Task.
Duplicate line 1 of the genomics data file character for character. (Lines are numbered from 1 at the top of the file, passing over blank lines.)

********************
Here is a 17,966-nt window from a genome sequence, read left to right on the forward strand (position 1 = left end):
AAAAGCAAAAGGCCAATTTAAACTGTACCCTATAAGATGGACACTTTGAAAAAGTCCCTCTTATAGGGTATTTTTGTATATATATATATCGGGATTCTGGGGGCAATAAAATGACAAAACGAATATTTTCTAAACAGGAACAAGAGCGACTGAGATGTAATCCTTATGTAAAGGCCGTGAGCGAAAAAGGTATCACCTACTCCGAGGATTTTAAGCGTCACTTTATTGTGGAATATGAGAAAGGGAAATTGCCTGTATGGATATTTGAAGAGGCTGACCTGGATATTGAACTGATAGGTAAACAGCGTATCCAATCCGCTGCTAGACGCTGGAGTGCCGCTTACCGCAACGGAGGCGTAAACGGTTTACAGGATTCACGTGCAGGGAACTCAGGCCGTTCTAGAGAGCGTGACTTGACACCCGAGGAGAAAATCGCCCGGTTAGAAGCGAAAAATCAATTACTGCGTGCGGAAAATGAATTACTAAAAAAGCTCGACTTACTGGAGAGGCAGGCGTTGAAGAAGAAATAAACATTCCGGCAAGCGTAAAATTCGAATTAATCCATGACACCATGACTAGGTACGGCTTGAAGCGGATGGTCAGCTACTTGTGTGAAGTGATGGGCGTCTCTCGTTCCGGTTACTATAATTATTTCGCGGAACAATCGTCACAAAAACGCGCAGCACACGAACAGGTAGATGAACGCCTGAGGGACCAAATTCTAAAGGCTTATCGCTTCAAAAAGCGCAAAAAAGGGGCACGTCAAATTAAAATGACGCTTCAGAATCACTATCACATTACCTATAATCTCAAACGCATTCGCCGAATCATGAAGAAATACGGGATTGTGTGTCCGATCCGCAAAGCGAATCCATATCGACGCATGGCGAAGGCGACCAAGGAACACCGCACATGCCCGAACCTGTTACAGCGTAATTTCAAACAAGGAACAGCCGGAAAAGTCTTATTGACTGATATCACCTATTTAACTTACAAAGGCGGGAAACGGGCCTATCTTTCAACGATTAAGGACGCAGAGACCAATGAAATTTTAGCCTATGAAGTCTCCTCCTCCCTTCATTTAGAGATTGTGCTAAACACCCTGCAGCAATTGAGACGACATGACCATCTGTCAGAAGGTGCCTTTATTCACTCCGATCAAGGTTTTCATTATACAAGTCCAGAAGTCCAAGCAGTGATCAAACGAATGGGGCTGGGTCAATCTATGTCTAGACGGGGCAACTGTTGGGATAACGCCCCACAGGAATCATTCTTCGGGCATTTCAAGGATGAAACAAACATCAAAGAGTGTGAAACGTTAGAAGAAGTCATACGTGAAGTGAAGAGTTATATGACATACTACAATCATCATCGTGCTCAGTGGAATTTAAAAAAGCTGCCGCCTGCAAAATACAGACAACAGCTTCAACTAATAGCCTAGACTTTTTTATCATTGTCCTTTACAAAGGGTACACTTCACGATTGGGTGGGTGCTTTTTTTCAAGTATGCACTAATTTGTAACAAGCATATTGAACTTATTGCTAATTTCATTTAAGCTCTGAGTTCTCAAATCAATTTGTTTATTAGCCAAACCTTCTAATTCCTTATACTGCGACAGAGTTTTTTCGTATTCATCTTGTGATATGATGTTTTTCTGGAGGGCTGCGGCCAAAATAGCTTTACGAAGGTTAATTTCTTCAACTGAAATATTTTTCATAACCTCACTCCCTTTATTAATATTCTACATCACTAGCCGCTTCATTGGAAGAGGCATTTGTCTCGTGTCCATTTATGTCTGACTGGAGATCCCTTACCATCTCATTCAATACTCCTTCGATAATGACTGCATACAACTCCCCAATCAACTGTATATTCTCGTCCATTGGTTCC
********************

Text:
Here is a 17,966-nt window from a genome sequence, read left to right on the forward strand (position 1 = left end):